Star Wars Episode I: Awakening

A re-imagining of The Phantom Menace!

Commentary – Awakening vs. Phantom Menace

Since 1977, Star Wars fans have wondered what life was like before Episode IV blew our imaginations away.

The Phantom Menace was supposed to enlighten us and reunite two generations of Star Wars fans. Those that had seen the movies in the theaters, and those that had only seen them on television or VHS. To make a long story short, TPM was a grave disappointment to both generations.

When I wrote Star Wars Episode I: Awakening, I felt it necessary to highlight some of the differences and why I felt those differences are important.

First, I gave Owen Lars and Beru Whitesun an expanded role. If these two are important enough that Obi-Wan entrusted Anakin’s son to them, we should know why. In Lucas’s prequels, Owen is simply the son of the man who bought Anakin’s mother. He shook Anakin’s hand once, helped him bury his mother, and that was it. Anakin interacted a great deal more with Owen’s father than Owen himself. Anakin hardly knew Owen and Obi-Wan never knew Owen at all. They didn’t interact one time during the films. So how is it possible that Kenobi even knew of Owen’s existence, let alone entrust Owen with Anakin’s son? In A New Hope, Owen spoke of Anakin and of Obi-Wan as if he knew more about them than George Lucas let on in the movies.

Beru: “Luke’s just not a farmer. He has too much of his father in him.”
Owen: “That’s what I’m afraid of.”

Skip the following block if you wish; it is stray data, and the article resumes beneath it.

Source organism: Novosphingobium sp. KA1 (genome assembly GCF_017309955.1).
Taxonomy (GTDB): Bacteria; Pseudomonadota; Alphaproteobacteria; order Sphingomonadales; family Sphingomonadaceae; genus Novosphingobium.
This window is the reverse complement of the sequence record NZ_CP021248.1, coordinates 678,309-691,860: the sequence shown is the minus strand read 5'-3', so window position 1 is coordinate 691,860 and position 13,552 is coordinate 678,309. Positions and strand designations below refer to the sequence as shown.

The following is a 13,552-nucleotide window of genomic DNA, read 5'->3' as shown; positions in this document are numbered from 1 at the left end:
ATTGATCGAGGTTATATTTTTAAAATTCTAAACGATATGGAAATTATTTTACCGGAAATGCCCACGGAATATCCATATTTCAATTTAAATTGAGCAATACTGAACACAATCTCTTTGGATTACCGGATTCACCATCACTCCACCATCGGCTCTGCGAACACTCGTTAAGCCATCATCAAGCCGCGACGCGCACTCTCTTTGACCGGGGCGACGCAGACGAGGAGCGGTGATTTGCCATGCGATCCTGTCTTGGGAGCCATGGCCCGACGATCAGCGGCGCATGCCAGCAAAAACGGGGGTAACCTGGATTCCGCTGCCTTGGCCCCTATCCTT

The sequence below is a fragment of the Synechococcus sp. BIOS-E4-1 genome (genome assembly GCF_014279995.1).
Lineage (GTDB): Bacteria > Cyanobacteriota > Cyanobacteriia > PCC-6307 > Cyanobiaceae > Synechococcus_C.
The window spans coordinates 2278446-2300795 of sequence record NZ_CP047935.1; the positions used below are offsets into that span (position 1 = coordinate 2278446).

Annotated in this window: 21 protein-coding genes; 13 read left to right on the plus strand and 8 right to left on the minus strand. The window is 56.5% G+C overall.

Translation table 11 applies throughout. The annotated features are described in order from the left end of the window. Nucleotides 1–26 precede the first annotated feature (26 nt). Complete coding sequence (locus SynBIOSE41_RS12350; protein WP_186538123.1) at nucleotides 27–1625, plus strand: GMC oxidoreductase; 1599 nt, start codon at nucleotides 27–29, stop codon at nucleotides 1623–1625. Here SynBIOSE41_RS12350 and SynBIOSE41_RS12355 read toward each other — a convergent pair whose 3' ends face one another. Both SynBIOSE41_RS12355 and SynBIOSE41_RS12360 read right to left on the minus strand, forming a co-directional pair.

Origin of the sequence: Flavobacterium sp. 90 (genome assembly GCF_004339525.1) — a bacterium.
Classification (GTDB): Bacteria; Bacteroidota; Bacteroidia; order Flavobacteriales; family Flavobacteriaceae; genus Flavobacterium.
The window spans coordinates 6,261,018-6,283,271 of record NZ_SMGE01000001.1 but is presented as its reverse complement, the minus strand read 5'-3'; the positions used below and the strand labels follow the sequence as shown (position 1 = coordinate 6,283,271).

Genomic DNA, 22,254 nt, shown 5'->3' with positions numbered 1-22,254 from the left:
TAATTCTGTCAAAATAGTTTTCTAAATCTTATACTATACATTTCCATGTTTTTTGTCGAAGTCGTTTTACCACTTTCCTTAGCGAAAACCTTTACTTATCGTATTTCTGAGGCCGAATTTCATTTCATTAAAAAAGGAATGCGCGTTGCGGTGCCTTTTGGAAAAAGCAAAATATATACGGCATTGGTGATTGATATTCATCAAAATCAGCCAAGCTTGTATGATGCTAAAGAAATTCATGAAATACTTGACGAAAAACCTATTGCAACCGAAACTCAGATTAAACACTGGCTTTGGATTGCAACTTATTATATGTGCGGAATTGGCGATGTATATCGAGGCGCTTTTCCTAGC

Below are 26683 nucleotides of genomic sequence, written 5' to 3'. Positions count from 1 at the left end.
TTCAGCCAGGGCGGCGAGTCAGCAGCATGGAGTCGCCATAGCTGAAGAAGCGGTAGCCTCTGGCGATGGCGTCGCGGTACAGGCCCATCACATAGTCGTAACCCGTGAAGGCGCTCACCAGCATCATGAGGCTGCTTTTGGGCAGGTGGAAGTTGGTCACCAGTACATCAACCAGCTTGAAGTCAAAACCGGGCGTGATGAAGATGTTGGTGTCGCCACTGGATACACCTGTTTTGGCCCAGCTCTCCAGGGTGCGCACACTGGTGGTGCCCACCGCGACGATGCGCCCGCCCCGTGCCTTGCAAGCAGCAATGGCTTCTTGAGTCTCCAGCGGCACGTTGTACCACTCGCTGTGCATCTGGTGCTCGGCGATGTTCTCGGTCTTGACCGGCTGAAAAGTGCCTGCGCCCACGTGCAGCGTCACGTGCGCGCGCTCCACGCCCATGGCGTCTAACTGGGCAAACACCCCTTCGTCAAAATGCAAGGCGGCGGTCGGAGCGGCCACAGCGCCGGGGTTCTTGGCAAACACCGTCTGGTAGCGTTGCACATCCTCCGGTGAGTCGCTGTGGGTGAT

That seems to indicate that Owen knew, not only of Anakin, but of his atrocities as Darth Vader as well. At the very least, Owen knew Anakin as I wrote in Chapter 1. He knew Anakin was reckless, headstrong, stubborn, and rebellious in nature. This connection needed to be made in the prequels to tie things together a little better.

Another difference I wanted to highlight was to replace Anakin and Padme entirely with “improved” versions of themselves. TPM gave us two characters that were completely devoid of life. You can debate over how much an 8 year old child can give to a movie, but I was most disappointed with Natalie Portman’s acting.

Lines such as “I will not condone a course of action that will lead us to war.” and “Our people are dying, Senator. We must do something quickly.” and “I ask you to help us. No, I beg you to help us.” were acted in the most monotone voice imaginable. She was facing war, genocide, and desperation and there was nothing in her voice to reflect those feelings. Her people were dying, but not one tear was shed, no anger showed in her voice at the Republic’s ineffectiveness, and she never seemed to really care that much. It really made you wonder if Leia got her fierceness all from daddy.

Just compare Leia’s reaction to just the threat of Alderaan being destroyed to Padme’s reaction to being told that “the death toll is catastrophic” by one of her council members. Compare Leia’s raction to being taken prisoner by Darth Vader (“Darth Vader, only you could be so bold. The Imperial Senate will not sit still for this.”) to Padme’s reaction to being taken prisoner by Viceroy Gunray (“I will not cooperate.”). Passion and emotion versus stony silence and reacting like a cardboard cut-out. I infused life into my Padme and also put a little chip on her shoulder. The Padme in Awakening has dual motivation. First, love for her planet and citizens and second, she’s getting tired of being pushed around due to her young age.